Nissan’s New Leaf Electric Car Can Be Driven Without A Brake Pedal
Driving a car there are a few components that you would think are pretty essential: Wheel, Accelerator, Brake Pedal.
It’s called an “e-Pedal” and while Nissan are remaining pretty tight-lipped on how it works you’ll probably be surprised to learn that it’s actually not as terrifying as it sounds.
If you take your foot off the accelerator in a petrol car the engine itself will force the car to slow down.
Electric cars don’t have this, so car manufacturers often include a regenerative braking feature that essentially brakes the car every time you release the accelerator. This not only slows the car but then generates electricity from the movement of the wheels.
Now they certainly wouldn’t be able to replace the brake pedal, which suggests that Nissan’s e-Pedal is a considerably more aggressive version of this feature which means that as you bring your foot up you are in effect increasing the amount of braking force you want to apply.
Now Nissan’s not suggesting that this style of driving could completely replace the brake pedal. However it does believe that the e-Pedal could become the most efficient way of driving over 90% of the time.
LED streetlights set to be installed on the A127
Work to replace all-night lighting along the A127 with new energy-saving LED lamps is set to begin this week.
So far 6,200 LED lamps have been installed offering a brighter light which uses less electricity and lasts much longer, resulting in reduced maintenance costs.
This week work will start to replace the all-night lights on the A127 with LEDs. All work will be completed using overnight lane closures to reduce disruption to the travelling public.
Upgrades to all-night lighting in Basildon, Rochford, Castle Point, Uttlesford and Chelmsford are now largely complete. Braintree is next on the list.
The changes come as part of a two-year programme to upgrade 19,000 all-night streetlights across the county. When complete, it is expected to save the taxpayer £600,000-a-year.
As part of the programme, many streetlights requiring repair are being upgraded to LEDs to reduce maintenance costs.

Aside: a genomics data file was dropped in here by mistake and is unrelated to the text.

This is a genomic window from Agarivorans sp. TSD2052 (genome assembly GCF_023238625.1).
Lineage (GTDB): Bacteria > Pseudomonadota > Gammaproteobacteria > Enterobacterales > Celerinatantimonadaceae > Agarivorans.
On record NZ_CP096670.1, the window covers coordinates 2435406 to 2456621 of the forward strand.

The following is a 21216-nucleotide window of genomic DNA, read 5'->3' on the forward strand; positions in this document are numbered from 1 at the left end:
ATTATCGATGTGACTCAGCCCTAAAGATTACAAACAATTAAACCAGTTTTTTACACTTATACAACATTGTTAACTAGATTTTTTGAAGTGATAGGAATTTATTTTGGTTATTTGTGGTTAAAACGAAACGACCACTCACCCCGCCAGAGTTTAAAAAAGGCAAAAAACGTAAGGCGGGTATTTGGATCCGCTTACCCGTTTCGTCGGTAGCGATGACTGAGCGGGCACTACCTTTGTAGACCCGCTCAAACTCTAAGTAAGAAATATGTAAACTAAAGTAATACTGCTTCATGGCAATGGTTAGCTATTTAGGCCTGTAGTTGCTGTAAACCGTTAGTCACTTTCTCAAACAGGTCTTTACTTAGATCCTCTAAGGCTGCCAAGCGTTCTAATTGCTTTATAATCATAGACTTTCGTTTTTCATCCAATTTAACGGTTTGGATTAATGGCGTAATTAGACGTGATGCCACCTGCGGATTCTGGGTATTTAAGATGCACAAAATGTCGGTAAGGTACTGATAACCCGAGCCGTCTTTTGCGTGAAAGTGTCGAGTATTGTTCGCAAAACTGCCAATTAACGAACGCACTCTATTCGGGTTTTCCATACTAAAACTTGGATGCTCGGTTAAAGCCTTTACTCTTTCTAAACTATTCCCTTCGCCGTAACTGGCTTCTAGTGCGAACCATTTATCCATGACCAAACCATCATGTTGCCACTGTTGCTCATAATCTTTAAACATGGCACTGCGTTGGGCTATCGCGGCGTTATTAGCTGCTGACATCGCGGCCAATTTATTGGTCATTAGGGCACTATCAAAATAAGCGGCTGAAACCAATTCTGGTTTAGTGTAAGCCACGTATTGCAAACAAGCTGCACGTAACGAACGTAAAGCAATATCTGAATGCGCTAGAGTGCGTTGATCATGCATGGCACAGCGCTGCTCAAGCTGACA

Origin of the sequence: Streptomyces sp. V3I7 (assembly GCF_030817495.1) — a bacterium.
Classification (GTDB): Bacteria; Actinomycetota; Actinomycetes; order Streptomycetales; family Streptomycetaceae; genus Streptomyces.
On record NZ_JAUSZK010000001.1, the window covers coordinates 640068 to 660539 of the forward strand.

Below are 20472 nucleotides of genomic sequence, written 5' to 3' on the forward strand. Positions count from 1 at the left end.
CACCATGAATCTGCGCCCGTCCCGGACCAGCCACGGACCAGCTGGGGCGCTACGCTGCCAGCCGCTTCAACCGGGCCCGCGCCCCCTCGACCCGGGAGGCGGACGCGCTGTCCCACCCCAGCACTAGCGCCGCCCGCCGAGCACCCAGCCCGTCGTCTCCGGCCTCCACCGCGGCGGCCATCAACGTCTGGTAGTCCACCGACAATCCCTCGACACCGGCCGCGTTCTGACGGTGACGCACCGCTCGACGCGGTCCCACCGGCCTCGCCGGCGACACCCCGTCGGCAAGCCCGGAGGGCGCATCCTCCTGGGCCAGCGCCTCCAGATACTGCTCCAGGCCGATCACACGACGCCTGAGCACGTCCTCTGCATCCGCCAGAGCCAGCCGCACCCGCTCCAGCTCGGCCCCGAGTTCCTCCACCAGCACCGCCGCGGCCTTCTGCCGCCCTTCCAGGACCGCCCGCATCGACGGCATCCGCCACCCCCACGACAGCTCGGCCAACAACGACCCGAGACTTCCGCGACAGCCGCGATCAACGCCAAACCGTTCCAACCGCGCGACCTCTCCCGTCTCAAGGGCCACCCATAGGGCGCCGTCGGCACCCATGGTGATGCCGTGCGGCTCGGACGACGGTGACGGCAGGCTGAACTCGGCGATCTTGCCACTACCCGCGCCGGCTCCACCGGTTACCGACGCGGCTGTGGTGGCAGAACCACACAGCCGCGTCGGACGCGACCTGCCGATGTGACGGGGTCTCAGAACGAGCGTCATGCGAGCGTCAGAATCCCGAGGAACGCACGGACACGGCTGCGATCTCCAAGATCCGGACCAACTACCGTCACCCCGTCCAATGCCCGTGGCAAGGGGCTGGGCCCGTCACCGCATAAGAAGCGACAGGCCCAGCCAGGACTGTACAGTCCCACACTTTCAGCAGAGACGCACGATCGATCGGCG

Over 10,000 lights have been repaired in the last three months to December, an increase from 8,247 to September.
Cllr Eddie Johnson, Essex County Council Cabinet Member for Highways and Transport said: “The A127 is one of the busiest routes we are responsible for in the county and I, alongside many drivers I am sure, am delighted to see these upgrades come in.
“I have a responsibility to keep our hardworking highways staff safe and that is why these works will require some lane closures.
“These works will be taking place overnight, outside of peak hours, in a bid to create as little disruption as possible for the driving public.
“Please be patient with us as these new LED lights will not only help improve driving conditions, but they will help save taxpayers money in the long run through reductions in electricity and maintenance costs.”
The LED rollout focuses on all-night street lighting as it runs throughout the night and offers the largest energy savings for the taxpayer.
Despite an increase in streetlight repairs, the percentage of broken streetlights rose to 2.62 percent in the three months up to December 2016. A seasonal increase in broken streetlights is not uncommon as streetlights are required to be left on for longer due to the shortened daylight hours.